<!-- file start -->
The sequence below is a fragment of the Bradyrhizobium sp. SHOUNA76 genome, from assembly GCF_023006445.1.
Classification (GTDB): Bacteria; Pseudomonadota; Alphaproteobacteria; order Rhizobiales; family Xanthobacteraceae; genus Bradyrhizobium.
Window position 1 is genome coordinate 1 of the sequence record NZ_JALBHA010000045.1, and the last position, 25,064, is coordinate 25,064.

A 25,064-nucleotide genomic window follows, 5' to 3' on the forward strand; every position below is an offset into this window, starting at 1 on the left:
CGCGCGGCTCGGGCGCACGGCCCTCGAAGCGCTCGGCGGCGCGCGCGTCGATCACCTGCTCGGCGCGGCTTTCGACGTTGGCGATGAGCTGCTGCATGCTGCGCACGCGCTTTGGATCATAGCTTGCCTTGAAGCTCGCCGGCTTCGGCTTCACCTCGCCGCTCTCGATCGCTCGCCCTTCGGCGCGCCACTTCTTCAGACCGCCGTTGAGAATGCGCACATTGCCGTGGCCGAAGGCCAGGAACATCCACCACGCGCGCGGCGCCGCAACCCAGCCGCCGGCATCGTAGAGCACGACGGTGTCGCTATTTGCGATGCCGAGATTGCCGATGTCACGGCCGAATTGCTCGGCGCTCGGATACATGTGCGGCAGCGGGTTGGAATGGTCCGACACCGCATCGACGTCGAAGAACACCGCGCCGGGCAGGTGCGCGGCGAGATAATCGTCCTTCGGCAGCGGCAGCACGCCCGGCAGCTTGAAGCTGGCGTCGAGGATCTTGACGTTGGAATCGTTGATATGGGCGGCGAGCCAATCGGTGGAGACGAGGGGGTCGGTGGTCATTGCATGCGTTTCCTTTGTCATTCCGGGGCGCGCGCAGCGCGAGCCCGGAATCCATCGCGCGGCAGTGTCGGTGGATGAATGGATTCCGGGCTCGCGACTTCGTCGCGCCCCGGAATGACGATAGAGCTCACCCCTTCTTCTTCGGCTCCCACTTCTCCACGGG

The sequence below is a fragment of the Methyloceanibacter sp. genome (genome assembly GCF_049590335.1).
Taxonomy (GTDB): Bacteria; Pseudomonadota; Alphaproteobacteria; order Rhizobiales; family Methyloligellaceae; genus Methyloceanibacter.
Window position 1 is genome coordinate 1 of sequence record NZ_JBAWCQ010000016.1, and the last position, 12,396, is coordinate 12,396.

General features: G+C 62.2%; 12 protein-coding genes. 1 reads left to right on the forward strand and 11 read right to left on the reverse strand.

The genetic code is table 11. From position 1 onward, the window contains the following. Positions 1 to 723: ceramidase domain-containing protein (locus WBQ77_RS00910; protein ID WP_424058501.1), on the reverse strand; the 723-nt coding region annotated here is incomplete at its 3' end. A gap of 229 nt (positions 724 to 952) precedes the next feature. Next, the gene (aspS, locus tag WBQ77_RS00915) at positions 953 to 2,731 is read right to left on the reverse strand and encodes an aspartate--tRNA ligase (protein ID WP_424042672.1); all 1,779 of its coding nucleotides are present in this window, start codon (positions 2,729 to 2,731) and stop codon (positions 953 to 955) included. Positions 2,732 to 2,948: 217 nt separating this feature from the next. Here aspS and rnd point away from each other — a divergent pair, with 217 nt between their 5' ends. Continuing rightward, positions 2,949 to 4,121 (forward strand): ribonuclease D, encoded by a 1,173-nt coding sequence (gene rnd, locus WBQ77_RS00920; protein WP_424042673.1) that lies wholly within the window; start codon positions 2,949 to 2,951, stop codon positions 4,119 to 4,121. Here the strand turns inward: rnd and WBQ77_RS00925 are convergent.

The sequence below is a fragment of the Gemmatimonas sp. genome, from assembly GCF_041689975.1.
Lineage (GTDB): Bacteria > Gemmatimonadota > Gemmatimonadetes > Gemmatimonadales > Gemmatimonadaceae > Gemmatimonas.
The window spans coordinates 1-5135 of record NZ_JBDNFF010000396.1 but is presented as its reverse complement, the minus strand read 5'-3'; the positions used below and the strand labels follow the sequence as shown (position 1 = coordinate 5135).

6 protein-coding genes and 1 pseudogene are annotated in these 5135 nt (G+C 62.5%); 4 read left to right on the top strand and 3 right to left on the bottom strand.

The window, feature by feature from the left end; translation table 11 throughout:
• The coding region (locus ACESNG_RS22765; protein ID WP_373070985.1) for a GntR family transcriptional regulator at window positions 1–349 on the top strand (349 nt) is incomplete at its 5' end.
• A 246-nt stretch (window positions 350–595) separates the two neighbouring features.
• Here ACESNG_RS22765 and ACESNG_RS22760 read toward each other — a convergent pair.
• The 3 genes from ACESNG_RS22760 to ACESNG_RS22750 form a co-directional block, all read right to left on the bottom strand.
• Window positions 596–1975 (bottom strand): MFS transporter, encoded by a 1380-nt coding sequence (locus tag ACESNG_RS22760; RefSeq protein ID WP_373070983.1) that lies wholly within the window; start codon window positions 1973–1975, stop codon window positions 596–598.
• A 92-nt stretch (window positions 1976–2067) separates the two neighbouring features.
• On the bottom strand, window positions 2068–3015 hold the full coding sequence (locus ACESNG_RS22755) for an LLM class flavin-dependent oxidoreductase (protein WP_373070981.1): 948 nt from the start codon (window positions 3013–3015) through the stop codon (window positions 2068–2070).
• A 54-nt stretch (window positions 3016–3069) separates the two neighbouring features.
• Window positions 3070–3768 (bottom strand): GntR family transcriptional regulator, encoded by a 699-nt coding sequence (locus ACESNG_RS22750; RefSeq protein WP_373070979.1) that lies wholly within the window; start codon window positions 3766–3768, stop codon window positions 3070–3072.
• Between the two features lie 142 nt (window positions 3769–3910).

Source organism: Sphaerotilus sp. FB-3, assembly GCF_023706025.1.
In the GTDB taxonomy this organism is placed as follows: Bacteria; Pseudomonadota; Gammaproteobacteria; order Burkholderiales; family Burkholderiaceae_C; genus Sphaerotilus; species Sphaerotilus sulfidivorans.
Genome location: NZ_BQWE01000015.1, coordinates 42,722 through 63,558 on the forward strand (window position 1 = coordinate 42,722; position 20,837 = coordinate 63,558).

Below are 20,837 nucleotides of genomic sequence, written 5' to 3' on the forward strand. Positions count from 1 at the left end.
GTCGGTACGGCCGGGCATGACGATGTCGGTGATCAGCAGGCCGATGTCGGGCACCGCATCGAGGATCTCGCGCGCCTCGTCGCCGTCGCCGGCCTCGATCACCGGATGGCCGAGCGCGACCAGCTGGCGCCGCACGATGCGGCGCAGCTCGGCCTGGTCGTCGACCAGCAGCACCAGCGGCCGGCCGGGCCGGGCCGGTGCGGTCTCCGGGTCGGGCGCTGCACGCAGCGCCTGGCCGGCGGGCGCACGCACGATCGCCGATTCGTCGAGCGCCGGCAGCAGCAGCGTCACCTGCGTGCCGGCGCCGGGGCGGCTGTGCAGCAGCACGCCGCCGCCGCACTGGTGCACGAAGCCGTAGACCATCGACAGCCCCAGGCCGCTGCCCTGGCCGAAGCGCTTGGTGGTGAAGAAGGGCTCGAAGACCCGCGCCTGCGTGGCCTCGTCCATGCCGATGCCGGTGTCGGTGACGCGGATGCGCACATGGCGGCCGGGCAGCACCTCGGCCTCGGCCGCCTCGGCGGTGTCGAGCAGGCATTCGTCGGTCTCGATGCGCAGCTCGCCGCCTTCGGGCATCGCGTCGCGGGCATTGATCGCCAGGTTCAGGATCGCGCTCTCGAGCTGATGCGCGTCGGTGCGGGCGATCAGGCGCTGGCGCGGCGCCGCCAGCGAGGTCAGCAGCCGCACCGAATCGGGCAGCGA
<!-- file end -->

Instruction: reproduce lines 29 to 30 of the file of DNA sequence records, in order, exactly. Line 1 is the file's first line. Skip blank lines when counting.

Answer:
Below are 20,837 nucleotides of genomic sequence, written 5' to 3' on the forward strand. Positions count from 1 at the left end.
GTCGGTACGGCCGGGCATGACGATGTCGGTGATCAGCAGGCCGATGTCGGGCACCGCATCGAGGATCTCGCGCGCCTCGTCGCCGTCGCCGGCCTCGATCACCGGATGGCCGAGCGCGACCAGCTGGCGCCGCACGATGCGGCGCAGCTCGGCCTGGTCGTCGACCAGCAGCACCAGCGGCCGGCCGGGCCGGGCCGGTGCGGTCTCCGGGTCGGGCGCTGCACGCAGCGCCTGGCCGGCGGGCGCACGCACGATCGCCGATTCGTCGAGCGCCGGCAGCAGCAGCGTCACCTGCGTGCCGGCGCCGGGGCGGCTGTGCAGCAGCACGCCGCCGCCGCACTGGTGCACGAAGCCGTAGACCATCGACAGCCCCAGGCCGCTGCCCTGGCCGAAGCGCTTGGTGGTGAAGAAGGGCTCGAAGACCCGCGCCTGCGTGGCCTCGTCCATGCCGATGCCGGTGTCGGTGACGCGGATGCGCACATGGCGGCCGGGCAGCACCTCGGCCTCGGCCGCCTCGGCGGTGTCGAGCAGGCATTCGTCGGTCTCGATGCGCAGCTCGCCGCCTTCGGGCATCGCGTCGCGGGCATTGATCGCCAGGTTCAGGATCGCGCTCTCGAGCTGATGCGCGTCGGTGCGGGCGATCAGGCGCTGGCGCGGCGCCGCCAGCGAGGTCAGCAGCCGCACCGAATCGGGCAGCGA